One person from Cumberland County has been diagnosed with West Nile virus, the Maine Center for Disease Control reported Tuesday. It was the second time since 2012 that a Mainer has been diagnosed with the mosquito-transmitted disease.

How the person contracted the virus in the current case is unknown, but the person had recently traveled to several states, and could have been exposed to the virus during that time, the CDC said. Other details about the patient are not being released to protect the person’s privacy.

The adult became ill in early September after returning from a visit to the mid-Atlantic states and was hospitalized but is now recovering at home, said the agency in a statement.

“The warm weather of the last few weeks has allowed mosquitoes to stay active,” said Dr. Siiri Bennett, Maine’s state epidemiologist, in a statement. “Mainers should remember to take precautions against being bitten.”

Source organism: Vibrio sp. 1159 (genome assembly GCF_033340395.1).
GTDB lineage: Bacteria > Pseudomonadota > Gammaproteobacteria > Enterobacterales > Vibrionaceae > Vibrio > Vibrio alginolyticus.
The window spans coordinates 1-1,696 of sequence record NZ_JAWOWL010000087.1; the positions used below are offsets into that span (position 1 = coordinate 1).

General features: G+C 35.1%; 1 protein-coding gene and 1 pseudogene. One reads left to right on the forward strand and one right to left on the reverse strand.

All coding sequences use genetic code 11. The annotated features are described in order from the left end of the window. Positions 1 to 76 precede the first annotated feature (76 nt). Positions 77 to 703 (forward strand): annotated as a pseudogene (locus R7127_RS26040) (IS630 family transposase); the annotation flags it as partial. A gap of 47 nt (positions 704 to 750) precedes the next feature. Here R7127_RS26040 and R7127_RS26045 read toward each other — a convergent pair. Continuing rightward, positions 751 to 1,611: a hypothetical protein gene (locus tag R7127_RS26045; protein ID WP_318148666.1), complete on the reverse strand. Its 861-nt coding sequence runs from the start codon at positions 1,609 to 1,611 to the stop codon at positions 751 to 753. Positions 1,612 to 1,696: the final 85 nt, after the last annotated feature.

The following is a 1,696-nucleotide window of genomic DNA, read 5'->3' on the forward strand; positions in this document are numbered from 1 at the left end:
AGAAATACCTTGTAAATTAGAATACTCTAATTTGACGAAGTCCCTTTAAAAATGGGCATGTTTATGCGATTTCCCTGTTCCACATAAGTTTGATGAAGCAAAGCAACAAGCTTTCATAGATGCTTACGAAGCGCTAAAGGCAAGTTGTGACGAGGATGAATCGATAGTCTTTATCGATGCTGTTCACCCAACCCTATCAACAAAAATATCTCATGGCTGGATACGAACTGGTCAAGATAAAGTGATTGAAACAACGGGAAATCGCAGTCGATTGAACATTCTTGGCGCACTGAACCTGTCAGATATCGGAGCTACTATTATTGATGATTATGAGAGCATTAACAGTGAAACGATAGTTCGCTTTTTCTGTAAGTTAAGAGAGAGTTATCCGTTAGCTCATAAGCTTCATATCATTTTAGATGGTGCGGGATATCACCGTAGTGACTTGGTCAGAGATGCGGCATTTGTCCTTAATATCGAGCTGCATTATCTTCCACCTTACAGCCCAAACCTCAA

West Nile virus is contracted from mosquitoes, and cannot be transmitted from human to human or animal to human. The risk of being bitten by a mosquito is highest from dusk to dawn and when temperatures are above 50 degrees.

Nationally, West Nile virus cases peaked in 2012 and have since declined, according to the U.S. CDC, from 5,674 cases in 2012 to 2,205 cases in 2014, with 708 recorded through Sept. 15 of this year. West Nile tends to be more prevalent in states west of the Mississippi River, according to the U.S. CDC.

In 2012, the Mainer who contracted West Nile had not recently traveled out of state, according to the Maine CDC.

In addition to the West Nile virus case, the Maine CDC learned that a single mosquito pool in York County tested positive for Eastern Equine Encephalitis, another mosquito-borne disease, on Friday. This is the first mosquito pool that tested positive this season.

Both West Nile and Eastern Equine Encephalitis are carried by mosquitoes that have bitten infected birds.

To best avoid mosquito-borne diseases, the Maine CDC recommends:

• Wearing long sleeves and long pants;

• Using a U.S. Environmental Protection Agency-approved repellent on skin and clothes;

• Taking more precautions at dusk and dawn, when mosquitoes are most prevalent;

• Using screens on your windows and doors;

• Draining artificial sources of standing water.

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